Olympus E-410

8.5 Rating

A well-built, ultra-compact DSLR camera with some excellent features for novice users.The smallest DSLR on the current market, the Olympus E-410 is 100 grams lighter than its nearest rival and offers 10-megapixel resolution. Targeted at ‘Everyday’ photographers (i.e. novice DSLR users), it’s as easy to operate as many long-zoom digicams but has the benefit of producing much better pictures, thanks to its significantly larger image sensor. Developed by Panasonic, this ‘LiveMOS’ sensor uses CMOS technology and has been developed to allow photographers to compose and capture shots with the camera’s 2.5-inch LCD.

Olympus E-330

8 Rating

The first DSLR to provide a continuous live view of subjects in full colour plus an adjustable LCD monitor.FIRST LOOK: Olympus is renowned for product innovation so it should be no surprise to hear that it’s the first company to produce a digital SLR camera that provides a full-time, live view of the subject you’re shooting on its LCD screen, making a DSLR just as straightforward to use for shot composition as a compact digicam. To date, the only DSLRs that provided any kind of live view were the Fujifilm FinePix S3 Pro and a special version of the Canon EOS 20D that was designed for astronomical photography. However, in both cases the “live” view was in monochrome and the display only lasted a second or two. In the E-330, the full-colour display is continuous.

Olympus E-30

8.8 Rating

A feature-rich Four Thirds System DSLR for photo enthusiasts.Designed for photo enthusiasts and amateur photographers who want a more sophisticated camera, the new Olympus E-30 is the first in a series of ‘double-digit’ models that will slot in between the ‘three-digit’ entry-level models and the professional ‘single-digit’ camera. The new camera’s 12.3-megapixel Live MOS sensor replaces the 10-megapixel imager currently used across the company’s DSLR range. The E-30 also features a new image processor.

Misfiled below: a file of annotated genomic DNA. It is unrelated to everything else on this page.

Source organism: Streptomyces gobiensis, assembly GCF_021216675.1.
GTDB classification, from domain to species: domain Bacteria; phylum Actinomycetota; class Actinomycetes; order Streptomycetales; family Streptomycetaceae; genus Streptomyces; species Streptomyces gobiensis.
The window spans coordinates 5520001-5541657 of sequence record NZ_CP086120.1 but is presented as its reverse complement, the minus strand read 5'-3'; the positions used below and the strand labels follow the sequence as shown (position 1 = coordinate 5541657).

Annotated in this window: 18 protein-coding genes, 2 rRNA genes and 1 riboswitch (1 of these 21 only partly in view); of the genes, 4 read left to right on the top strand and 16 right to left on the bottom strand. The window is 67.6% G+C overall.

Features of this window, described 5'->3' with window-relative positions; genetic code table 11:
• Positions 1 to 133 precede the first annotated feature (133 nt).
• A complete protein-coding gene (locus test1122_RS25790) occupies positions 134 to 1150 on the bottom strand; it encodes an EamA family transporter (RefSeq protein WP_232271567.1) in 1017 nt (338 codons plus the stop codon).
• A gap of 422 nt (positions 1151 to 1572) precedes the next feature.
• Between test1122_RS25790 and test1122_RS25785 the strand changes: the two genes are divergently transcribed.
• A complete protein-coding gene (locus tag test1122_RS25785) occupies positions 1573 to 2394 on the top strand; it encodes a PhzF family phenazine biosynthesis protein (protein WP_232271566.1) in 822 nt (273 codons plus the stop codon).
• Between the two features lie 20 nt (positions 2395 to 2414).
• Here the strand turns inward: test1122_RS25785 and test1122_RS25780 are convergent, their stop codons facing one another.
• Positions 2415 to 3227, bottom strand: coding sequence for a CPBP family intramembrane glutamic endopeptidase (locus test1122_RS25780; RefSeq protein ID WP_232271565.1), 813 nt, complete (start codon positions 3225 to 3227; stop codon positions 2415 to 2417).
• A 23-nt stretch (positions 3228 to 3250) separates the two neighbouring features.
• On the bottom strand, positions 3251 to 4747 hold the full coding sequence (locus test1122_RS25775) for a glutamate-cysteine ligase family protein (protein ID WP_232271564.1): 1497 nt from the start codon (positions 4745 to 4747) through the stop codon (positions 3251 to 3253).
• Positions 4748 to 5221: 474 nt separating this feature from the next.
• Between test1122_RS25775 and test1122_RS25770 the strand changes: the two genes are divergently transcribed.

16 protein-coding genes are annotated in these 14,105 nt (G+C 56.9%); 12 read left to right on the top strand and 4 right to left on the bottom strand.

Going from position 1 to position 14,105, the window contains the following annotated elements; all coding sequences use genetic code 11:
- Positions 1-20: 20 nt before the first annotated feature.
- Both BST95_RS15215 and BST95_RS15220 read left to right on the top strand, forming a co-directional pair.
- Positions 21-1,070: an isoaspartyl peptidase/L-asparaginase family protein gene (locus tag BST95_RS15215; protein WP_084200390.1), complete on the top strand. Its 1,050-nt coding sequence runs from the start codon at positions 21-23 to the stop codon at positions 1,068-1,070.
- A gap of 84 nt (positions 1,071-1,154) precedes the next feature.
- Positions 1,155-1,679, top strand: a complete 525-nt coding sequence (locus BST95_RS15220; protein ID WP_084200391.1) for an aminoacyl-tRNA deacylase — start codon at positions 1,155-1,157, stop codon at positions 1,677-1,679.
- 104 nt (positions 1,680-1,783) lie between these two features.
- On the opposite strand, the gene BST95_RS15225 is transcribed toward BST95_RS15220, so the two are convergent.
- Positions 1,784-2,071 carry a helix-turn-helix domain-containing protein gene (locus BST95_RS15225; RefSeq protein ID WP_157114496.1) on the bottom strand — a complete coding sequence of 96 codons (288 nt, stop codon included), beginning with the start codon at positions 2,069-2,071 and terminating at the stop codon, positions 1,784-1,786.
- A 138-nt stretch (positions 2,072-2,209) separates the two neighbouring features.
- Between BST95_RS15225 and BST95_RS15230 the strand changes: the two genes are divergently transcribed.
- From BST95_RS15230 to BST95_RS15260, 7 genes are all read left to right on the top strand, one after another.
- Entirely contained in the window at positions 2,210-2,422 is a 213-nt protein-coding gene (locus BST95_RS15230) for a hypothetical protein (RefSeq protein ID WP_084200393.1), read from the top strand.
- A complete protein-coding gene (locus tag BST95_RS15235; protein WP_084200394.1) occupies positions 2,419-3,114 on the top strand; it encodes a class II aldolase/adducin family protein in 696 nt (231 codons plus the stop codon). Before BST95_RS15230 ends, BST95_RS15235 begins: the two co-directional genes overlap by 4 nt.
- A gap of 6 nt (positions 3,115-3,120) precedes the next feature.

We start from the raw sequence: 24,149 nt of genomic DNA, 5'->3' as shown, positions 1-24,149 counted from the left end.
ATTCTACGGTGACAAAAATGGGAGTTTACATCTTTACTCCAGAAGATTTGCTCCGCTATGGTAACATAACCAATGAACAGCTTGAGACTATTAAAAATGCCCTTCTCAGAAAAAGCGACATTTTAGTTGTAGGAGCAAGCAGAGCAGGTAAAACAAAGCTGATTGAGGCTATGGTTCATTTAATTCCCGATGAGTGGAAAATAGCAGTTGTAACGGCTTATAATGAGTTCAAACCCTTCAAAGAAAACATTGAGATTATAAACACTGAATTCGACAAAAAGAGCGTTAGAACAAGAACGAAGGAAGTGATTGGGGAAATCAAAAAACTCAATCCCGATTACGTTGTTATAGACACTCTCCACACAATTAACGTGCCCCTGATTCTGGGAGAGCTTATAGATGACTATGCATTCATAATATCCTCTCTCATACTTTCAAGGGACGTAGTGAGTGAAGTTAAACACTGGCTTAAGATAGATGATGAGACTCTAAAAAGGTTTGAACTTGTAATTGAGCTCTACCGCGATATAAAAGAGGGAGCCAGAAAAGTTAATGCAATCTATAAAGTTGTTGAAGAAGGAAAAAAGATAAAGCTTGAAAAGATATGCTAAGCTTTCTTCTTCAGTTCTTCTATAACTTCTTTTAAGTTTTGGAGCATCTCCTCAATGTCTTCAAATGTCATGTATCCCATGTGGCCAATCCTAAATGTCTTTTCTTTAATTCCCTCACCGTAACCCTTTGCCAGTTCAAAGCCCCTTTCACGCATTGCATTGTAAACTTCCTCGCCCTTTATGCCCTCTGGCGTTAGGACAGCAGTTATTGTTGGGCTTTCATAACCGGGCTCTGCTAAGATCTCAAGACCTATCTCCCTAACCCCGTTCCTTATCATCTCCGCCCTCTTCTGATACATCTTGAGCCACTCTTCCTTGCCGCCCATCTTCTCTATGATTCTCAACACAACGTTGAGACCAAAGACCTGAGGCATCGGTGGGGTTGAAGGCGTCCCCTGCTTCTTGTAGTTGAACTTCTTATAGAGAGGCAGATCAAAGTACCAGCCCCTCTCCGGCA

Olympus E-3

8.5 Rating

A solidly-built, professional-quality DSLR for Four Thirds system enthusiasts.Olympus is targeting professional photographers and ‘advanced enthusiasts’ with its E-3 DSLR model, which replaces the four-year-old E-1, the world’s first Four Thirds system DSLR. However, the promise of smaller, lighter cameras claimed for the Four Thirds system is not delivered in the E-3, which is one of the heaviest DSLR bodies in the under-$5000 category. (Only Nikon’s D200 and D300 weigh more.) But size and weight aren’t the only factors influencing camera choice and the E-3 has plenty to recommend it.

Olympus E-620

8.3 Rating

A compact, lightweight DSLR camera with built-in image stabilisation and a wide range of adjustable functions.Positioned between the E-520 and the E-30, the new Olympus E-620 is another ‘in-betweener’ model offering features from both cameras. Claimed as the smallest and lightest DSLR with built-in image stabilisation it is smaller by roughly 12 mm in all dimensions and almost 250 grams lighter than the E-30. Despite having the same 12.3-megapixel High-Speed Live MOS Sensor and TruePic III+ image processing engine as the E-30 the E-620 lacks much of the finesse of the higher-priced model.